Problem solving is the foundation of a young child’s learning. It must be valued, promoted, provided for and sustained in the early childhood environment. Opportunities for problem solving occur daily in a child’s life. By observing children closely, teachers can use the child’s social, cognitive, movement and emotional experiences to facilitate problem solving and promote strategies that will be useful in the lifelong process of learning. Constructing knowledge by making mistakes is part of the natural process of problem solving.
Even when adults provide a warm and supportive environment, there will always be times when children have difficulties in their interactions with others. Three limit-setting strategies that adults can use to respond to and prevent harmful behaviors and to reduce children’s distress at these times are:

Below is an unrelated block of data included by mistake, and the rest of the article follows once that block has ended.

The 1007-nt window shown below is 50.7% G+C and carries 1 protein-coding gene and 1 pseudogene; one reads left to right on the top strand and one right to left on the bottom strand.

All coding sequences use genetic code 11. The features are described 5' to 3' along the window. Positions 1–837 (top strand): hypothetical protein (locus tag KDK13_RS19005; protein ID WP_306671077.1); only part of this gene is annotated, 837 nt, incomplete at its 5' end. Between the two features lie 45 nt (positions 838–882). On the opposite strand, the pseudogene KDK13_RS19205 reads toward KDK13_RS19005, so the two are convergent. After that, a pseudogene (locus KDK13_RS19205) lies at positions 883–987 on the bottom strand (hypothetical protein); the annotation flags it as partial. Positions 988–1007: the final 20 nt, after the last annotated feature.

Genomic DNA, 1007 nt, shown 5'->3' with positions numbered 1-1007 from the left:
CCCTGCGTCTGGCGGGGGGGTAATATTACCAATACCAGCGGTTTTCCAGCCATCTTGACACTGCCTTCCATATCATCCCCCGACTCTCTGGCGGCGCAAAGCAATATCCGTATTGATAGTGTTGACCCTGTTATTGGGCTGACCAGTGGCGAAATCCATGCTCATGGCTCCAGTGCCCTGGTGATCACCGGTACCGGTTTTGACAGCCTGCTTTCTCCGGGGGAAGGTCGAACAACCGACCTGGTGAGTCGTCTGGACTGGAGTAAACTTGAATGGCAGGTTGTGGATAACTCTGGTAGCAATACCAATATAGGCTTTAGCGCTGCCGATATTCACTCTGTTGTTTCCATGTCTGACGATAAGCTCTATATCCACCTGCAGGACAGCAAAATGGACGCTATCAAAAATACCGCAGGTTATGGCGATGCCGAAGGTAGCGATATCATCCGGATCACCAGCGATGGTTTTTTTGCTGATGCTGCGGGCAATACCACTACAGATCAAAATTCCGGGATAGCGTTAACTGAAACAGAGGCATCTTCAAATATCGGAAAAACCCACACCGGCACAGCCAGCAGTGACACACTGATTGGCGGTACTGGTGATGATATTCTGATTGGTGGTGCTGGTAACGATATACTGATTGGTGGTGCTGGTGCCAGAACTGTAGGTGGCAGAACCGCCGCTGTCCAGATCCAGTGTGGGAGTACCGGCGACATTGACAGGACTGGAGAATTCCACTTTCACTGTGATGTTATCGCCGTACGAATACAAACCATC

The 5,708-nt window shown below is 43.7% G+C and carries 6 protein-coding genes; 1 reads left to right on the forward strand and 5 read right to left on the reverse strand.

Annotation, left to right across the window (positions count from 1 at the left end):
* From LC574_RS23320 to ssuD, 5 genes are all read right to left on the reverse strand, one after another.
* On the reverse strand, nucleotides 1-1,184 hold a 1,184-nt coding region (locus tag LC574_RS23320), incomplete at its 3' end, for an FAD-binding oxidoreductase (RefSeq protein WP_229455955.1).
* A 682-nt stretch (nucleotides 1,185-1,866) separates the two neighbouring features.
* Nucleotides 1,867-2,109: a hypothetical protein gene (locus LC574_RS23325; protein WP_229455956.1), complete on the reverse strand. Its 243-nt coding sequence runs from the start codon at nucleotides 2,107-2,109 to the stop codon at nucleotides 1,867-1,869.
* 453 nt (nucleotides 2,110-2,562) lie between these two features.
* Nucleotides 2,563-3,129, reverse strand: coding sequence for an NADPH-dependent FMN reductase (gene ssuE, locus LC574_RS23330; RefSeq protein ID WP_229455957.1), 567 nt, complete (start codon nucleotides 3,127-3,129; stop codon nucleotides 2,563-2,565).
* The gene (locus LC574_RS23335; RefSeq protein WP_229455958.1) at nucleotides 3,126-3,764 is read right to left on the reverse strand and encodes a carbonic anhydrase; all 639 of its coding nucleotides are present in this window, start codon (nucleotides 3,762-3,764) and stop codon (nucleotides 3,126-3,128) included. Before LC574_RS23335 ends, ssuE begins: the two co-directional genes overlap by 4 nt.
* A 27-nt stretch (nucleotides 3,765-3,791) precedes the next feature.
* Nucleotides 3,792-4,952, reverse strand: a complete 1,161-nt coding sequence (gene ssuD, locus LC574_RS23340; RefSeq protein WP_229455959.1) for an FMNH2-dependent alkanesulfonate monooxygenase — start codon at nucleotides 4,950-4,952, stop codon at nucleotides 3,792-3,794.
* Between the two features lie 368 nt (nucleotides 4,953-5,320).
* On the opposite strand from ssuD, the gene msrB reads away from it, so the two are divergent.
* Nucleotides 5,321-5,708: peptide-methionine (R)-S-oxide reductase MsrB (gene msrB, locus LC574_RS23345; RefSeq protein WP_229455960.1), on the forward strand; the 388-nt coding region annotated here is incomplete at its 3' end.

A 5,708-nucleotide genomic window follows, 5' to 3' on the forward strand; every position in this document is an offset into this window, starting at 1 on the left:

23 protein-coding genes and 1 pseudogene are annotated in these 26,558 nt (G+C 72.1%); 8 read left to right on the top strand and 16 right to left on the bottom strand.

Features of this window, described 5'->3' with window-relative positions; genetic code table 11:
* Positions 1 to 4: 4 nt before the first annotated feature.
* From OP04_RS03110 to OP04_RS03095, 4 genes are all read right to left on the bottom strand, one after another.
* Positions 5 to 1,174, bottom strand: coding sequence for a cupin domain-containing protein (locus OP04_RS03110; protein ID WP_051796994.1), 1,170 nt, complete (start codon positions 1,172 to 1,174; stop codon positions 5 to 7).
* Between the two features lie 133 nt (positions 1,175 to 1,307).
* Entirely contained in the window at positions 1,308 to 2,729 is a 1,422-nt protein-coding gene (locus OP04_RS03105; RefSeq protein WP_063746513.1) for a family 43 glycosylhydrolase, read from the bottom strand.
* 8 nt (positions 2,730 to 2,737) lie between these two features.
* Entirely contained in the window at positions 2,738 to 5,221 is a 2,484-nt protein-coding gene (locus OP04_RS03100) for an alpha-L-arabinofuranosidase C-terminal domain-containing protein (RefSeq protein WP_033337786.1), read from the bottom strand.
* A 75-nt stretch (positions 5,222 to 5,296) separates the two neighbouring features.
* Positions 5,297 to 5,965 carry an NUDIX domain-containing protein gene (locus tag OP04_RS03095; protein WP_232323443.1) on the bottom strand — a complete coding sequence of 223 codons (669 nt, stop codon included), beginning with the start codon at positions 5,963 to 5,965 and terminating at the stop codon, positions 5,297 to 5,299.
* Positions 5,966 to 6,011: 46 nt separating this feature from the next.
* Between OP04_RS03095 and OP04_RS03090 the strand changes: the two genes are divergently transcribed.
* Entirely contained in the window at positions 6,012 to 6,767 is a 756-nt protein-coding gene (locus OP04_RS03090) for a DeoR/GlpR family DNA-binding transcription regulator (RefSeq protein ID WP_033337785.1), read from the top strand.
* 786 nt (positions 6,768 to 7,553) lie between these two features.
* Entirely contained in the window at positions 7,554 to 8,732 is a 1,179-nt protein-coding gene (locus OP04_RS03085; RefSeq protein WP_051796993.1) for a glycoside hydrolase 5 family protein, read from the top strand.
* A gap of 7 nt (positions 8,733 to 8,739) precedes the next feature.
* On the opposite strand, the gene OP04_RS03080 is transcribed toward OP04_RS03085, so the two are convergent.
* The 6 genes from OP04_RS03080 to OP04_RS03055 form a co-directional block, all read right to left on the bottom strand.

State limits in positive terms
Supporting Problem Solving
When children are upset over a problem or conflict, adults also can assist by helping them understand what the problem is and inviting them to participate in finding a solution. The following six strategies are part of supporting problem solving.
Problem Solving Steps
Example: I see tears coming out of your eyes you are feeling sad. You are clenching your fists and stomping your feet, you must be angry. You are screaming, how does that make you feel?